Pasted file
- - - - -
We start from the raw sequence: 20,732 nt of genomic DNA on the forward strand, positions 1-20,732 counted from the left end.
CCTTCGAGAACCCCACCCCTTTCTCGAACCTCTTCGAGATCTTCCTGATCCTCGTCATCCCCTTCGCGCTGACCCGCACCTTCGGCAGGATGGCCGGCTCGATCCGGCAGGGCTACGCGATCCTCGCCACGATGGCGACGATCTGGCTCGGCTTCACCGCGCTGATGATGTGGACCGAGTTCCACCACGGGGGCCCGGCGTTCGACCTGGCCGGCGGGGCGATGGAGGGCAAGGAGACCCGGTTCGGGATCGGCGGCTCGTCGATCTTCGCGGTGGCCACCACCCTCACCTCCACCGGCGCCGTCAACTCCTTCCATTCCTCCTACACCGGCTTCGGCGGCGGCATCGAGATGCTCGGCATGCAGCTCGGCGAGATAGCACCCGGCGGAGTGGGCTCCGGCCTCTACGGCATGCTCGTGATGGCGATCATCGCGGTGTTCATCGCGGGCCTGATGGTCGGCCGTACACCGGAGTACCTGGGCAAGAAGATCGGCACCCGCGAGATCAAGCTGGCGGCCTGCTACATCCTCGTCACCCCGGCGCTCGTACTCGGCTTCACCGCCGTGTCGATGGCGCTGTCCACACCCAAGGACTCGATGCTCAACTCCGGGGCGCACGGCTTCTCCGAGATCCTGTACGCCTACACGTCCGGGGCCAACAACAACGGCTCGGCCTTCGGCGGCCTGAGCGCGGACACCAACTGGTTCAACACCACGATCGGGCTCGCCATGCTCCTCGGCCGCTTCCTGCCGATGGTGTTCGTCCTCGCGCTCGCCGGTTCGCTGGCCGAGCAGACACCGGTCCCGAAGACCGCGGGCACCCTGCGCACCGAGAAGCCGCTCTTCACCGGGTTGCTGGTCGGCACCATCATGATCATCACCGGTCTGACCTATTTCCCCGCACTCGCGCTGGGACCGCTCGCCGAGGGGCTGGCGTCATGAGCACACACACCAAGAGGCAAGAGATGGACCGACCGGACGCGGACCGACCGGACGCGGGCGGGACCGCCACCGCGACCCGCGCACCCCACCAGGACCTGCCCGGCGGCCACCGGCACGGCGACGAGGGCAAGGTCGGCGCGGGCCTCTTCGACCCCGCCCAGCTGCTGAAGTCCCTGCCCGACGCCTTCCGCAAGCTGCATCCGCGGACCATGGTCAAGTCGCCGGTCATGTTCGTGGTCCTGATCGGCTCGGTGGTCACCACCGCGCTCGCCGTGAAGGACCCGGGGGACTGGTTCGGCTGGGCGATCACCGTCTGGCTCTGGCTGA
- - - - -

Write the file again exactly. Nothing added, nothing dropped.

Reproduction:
We start from the raw sequence: 20,732 nt of genomic DNA on the forward strand, positions 1-20,732 counted from the left end.
CCTTCGAGAACCCCACCCCTTTCTCGAACCTCTTCGAGATCTTCCTGATCCTCGTCATCCCCTTCGCGCTGACCCGCACCTTCGGCAGGATGGCCGGCTCGATCCGGCAGGGCTACGCGATCCTCGCCACGATGGCGACGATCTGGCTCGGCTTCACCGCGCTGATGATGTGGACCGAGTTCCACCACGGGGGCCCGGCGTTCGACCTGGCCGGCGGGGCGATGGAGGGCAAGGAGACCCGGTTCGGGATCGGCGGCTCGTCGATCTTCGCGGTGGCCACCACCCTCACCTCCACCGGCGCCGTCAACTCCTTCCATTCCTCCTACACCGGCTTCGGCGGCGGCATCGAGATGCTCGGCATGCAGCTCGGCGAGATAGCACCCGGCGGAGTGGGCTCCGGCCTCTACGGCATGCTCGTGATGGCGATCATCGCGGTGTTCATCGCGGGCCTGATGGTCGGCCGTACACCGGAGTACCTGGGCAAGAAGATCGGCACCCGCGAGATCAAGCTGGCGGCCTGCTACATCCTCGTCACCCCGGCGCTCGTACTCGGCTTCACCGCCGTGTCGATGGCGCTGTCCACACCCAAGGACTCGATGCTCAACTCCGGGGCGCACGGCTTCTCCGAGATCCTGTACGCCTACACGTCCGGGGCCAACAACAACGGCTCGGCCTTCGGCGGCCTGAGCGCGGACACCAACTGGTTCAACACCACGATCGGGCTCGCCATGCTCCTCGGCCGCTTCCTGCCGATGGTGTTCGTCCTCGCGCTCGCCGGTTCGCTGGCCGAGCAGACACCGGTCCCGAAGACCGCGGGCACCCTGCGCACCGAGAAGCCGCTCTTCACCGGGTTGCTGGTCGGCACCATCATGATCATCACCGGTCTGACCTATTTCCCCGCACTCGCGCTGGGACCGCTCGCCGAGGGGCTGGCGTCATGAGCACACACACCAAGAGGCAAGAGATGGACCGACCGGACGCGGACCGACCGGACGCGGGCGGGACCGCCACCGCGACCCGCGCACCCCACCAGGACCTGCCCGGCGGCCACCGGCACGGCGACGAGGGCAAGGTCGGCGCGGGCCTCTTCGACCCCGCCCAGCTGCTGAAGTCCCTGCCCGACGCCTTCCGCAAGCTGCATCCGCGGACCATGGTCAAGTCGCCGGTCATGTTCGTGGTCCTGATCGGCTCGGTGGTCACCACCGCGCTCGCCGTGAAGGACCCGGGGGACTGGTTCGGCTGGGCGATCACCGTCTGGCTCTGGCTGA